Minneapolis activist Fatimah Hussein noticed a problem while working with Muslim girls at a community gym: they were sitting on the sidelines not because they didn’t want to play, but because they didn’t have the right clothes.
That’s when Hussein got the idea for Asiya, a new line of sleek, breathable and sweat-wicking athletic hijabs. The product of Hussein’s imagination and hard work, the groundbreaking design stays put on girls’ heads so they can move freely while playing sports. That way, Muslim girls don’t have to choose between their religious practices and their desire to play.
Hussein joined forces with Jamie Glover, a University of Minnesota MBA student, and the team got to work to make Hussein’s ideas into a viable business.
Rewire featured the brand and its founders for our “Work It” series highlighting young entrepreneurs. Take a look.
Rewire: How many girls did you work with on this project? How did you get connected with them?
Jamie Glover: The group of girls that we worked with most closely are part of a program that Fatimah had been running a little more than a year, called the GIRLS (Girls Initiative in Recreation and Leisurely Sports) program. The group of girls comes from all around the Twin Cities to an open gym night at the Cedar-Riverside center and plays basketball and is introduced to all types of sports in a girls-only, safe format. Most of them are East African, most if not all of them are Muslim. In her program there’s like 50 to 100 girls but we probably worked closely with 20 or 30 as we worked on different designs and tried different fabrics.
Rewire: So Fatimah wanted to solve a problem with the sport hijabs, rather than aiming to start a business?
JG: Exactly. She’s a social worker by day and an active volunteer in the community by night. The girls wanted to go back and play on their school teams or community teams. They were facing this issue of, “What do I wear? How do I play in public and still uphold my religious and cultural beliefs?”
Beyond this group of girls, our broader mission is to help increase of participation rate of Muslim girls in sports and give them the confidence to go try out (for teams) without clothing being a barrier of any kind. From the general data we’ve been able to pull, from what we can surmise, (Muslim girls play sports) certainly less and maybe as low as half the participation rate of other girls. And you see it. You hear it anecdotally, you notice the fact that we had our first Muslim-American compete in the hijab in the Olympics and we have only had one (NCAA Division 1) basketball player wear the hijab in the U.S.
Rewire: Basketball seems to be a favorite, but what are some of the other sports the girls are using Asiya hijabs for?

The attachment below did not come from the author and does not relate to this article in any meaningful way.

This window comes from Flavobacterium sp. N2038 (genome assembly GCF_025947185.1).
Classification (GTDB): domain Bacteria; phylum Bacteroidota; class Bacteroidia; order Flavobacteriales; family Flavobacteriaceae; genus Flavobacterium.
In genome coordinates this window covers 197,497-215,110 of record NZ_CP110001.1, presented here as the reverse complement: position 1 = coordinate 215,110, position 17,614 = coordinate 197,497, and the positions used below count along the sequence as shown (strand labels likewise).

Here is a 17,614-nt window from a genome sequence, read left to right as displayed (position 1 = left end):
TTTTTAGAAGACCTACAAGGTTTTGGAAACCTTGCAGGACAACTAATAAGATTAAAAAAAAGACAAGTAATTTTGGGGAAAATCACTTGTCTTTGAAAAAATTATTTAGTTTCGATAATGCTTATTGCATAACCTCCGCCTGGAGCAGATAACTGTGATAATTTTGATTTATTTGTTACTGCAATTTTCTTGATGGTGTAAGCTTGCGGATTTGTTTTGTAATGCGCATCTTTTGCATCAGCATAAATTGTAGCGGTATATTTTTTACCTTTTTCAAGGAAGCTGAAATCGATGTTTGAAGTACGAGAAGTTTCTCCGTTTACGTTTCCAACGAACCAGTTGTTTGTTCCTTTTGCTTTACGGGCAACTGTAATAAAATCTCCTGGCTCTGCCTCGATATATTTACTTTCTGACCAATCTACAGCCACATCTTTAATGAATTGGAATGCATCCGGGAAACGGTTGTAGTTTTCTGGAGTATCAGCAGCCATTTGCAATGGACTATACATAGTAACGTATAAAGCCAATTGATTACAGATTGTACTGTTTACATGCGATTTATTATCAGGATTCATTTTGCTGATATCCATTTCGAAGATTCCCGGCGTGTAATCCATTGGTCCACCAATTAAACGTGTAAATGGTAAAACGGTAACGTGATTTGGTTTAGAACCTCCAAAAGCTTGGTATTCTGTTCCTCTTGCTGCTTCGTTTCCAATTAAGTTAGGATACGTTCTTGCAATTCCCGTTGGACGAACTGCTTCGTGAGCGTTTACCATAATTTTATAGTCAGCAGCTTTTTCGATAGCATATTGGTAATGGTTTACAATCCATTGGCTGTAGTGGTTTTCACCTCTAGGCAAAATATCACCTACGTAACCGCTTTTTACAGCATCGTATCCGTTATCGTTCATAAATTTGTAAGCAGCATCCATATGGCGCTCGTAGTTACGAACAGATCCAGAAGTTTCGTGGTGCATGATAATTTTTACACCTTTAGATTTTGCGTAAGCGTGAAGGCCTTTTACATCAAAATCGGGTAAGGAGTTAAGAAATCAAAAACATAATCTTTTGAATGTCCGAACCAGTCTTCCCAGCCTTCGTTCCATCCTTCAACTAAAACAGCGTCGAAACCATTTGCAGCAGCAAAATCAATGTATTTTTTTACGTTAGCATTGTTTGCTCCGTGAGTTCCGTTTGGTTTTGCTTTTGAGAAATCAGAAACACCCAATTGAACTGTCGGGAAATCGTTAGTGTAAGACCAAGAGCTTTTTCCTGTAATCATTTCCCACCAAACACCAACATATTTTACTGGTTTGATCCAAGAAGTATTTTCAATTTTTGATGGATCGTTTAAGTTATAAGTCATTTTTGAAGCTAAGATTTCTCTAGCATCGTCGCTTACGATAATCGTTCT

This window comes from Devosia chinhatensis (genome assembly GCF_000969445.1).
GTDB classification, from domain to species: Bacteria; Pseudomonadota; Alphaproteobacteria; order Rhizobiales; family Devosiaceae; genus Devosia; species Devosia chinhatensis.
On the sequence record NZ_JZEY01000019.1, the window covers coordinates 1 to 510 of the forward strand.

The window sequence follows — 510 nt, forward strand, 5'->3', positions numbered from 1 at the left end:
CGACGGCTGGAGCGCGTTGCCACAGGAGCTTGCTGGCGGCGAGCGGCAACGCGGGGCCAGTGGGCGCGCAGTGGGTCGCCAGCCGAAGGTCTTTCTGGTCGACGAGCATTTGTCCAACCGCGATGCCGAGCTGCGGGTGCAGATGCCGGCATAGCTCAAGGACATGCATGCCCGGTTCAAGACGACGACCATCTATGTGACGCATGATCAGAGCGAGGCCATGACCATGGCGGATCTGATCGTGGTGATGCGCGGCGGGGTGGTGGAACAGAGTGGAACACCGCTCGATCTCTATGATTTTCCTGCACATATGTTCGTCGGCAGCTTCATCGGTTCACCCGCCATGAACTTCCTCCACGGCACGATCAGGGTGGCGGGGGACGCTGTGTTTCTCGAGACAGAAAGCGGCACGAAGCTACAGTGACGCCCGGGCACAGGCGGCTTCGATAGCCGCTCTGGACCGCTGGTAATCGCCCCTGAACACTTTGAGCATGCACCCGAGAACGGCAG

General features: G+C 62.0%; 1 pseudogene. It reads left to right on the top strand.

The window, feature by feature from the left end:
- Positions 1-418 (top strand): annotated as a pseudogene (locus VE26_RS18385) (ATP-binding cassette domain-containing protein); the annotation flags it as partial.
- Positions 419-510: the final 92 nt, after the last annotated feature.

JG: They play everything—soccer, volleyball, tennis. They run track and play flag football.
Rewire: What does the name “Asiya” mean? Why did you choose it?
JG: We chose the brand name because it’s the name of one of the most well-known women in Islamic history. She is known for being courageous and standing up against injustice. We thought she was a great role model and champion for our cause.
Rewire: Why focus on girls rather than on Muslim women? Are there already options for adult female athletes?
JG: We chose to focus on younger girls because we see the biggest opportunity starting at a younger age and getting involved in athletics and what that will do for their development. But we did decide to create a few different styles based on feedback from older girls and women. Asiya Fit is for general fitness. (Muslim women we talked to said,) “There really isn’t anything out there for me when I want to go to the gym and work out.” So we did make a style that would be more appropriate for women because it has the extra fabric in the front that covers the chest. (Asiya’s hijab made for team sports tucks into the neck of the jersey so it cannot be grabbed by other players.)
Rewire: Why is this product especially important here?
JG: One thing that’s unique about the U.S. is that many countries that are primarily Muslim, they have women-only (athletics) spaces. When you think about our fitness centers and sporting facilities, men and women are both there and (Muslim) women would rather have their hair covered. This issue is pronounced in the U.S. because we don’t have a lot of gender segregation in our facilities.
Rewire: What advice would you give to a female entrepreneur who is looking to start a business?
JG: Accept help when it’s offered. We’ve been blessed with a number of mentors and advisors. As I talk to people in other sectors and industries who have done their own startups, it sounds like that exists in a lot of other places and ways; I was really pleasantly surprised by the community in the Twin Cities for entrepreneurs and how much assistance we gan get if we reach out. That has been huge because without that it’s a rather lonely and challenging thing to start a business.
Asiya products will be available for sale in February or March of 2017, Glover said. In the meantime, you can preorder a hijab or sponsor an athlete via Kickstarter.
Katie Moritz is Rewire’s senior editor and a Pisces who enjoys thrift stores, rock concerts and pho. She covered politics for the daily newspaper in Juneau, Alaska, before driving down to Minnesota to help produce long-standing public affairs show “Almanac” at Twin Cities PBS. Now she edits and writes the articles that appear on Rewire, and works with its pool of freelance journalists. She has also written episodes of PBS Digital Studios series “Sound Field” and “America From Scratch.” She’s the host of the history webseries “30-Second Minnesota,” which was nominated for an Upper Midwest Regional Emmy Award. Reach her via email at [email protected] Follow her on Twitter @katecmoritz.